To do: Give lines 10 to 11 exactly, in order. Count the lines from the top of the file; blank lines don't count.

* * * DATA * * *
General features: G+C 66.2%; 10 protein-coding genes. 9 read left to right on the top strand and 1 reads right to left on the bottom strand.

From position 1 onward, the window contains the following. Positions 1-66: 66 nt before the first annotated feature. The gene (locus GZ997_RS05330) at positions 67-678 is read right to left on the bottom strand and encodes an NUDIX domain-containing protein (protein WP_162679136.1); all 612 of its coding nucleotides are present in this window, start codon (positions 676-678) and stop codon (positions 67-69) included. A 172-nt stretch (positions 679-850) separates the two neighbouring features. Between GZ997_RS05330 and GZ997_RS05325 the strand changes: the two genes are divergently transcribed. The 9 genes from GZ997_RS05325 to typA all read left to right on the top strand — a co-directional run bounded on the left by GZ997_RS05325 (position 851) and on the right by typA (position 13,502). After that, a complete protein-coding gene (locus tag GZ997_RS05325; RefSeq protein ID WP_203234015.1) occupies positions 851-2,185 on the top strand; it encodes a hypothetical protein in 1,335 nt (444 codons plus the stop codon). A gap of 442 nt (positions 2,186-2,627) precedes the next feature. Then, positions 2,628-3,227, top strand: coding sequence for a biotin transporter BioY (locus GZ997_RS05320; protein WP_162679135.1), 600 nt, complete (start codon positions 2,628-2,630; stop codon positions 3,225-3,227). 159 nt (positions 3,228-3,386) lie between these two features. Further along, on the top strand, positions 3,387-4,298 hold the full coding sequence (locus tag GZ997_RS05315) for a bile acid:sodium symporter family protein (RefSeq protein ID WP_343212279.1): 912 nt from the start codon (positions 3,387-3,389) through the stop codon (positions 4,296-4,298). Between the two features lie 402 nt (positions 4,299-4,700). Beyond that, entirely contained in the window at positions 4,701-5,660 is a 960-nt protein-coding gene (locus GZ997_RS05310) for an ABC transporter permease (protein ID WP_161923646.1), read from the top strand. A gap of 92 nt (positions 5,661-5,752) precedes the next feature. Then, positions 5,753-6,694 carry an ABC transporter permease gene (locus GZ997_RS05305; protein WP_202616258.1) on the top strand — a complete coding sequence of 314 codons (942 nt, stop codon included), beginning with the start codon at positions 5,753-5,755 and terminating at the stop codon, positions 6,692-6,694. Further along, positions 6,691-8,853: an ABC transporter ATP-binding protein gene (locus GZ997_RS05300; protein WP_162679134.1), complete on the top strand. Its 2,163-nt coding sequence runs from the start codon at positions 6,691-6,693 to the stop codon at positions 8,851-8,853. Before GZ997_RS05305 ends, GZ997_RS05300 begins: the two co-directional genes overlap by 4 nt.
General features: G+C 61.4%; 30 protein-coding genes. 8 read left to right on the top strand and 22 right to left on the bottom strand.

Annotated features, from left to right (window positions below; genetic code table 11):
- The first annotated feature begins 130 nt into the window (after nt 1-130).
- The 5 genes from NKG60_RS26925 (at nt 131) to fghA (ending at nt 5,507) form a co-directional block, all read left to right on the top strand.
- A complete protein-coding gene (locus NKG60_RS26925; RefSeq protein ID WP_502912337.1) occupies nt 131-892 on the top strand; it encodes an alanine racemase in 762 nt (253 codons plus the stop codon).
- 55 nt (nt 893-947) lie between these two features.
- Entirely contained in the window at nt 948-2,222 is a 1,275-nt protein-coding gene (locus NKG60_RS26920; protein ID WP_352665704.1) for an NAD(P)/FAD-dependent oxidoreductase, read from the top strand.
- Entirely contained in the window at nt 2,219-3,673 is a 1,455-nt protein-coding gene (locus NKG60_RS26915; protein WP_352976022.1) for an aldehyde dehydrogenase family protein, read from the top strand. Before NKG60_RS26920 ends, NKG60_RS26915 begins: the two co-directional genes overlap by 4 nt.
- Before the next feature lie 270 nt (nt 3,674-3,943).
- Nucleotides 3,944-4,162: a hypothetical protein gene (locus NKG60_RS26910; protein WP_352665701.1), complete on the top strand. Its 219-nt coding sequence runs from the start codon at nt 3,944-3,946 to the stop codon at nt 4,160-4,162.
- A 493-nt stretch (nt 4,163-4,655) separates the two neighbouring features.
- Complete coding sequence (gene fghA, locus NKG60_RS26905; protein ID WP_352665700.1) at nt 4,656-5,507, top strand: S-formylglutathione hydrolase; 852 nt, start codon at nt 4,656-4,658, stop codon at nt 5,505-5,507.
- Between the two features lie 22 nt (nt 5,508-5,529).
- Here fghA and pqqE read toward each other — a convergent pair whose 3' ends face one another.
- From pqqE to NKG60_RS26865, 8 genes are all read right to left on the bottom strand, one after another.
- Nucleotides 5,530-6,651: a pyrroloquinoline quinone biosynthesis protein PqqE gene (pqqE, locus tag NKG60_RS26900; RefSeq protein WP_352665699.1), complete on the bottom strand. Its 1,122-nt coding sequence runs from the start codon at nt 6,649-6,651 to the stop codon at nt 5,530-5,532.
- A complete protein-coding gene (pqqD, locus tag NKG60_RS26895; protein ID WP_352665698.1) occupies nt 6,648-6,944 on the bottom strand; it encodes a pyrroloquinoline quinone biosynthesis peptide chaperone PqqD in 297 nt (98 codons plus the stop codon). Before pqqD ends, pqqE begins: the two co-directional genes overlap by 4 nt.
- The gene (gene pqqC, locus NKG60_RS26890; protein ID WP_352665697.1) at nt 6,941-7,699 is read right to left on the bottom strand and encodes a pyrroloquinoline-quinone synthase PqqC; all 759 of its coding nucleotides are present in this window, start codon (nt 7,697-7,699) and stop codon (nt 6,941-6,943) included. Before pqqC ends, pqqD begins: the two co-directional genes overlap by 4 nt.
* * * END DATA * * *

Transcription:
- Entirely contained in the window at nt 2,219-3,673 is a 1,455-nt protein-coding gene (locus NKG60_RS26915; protein WP_352976022.1) for an aldehyde dehydrogenase family protein, read from the top strand. Before NKG60_RS26920 ends, NKG60_RS26915 begins: the two co-directional genes overlap by 4 nt.
- Before the next feature lie 270 nt (nt 3,674-3,943).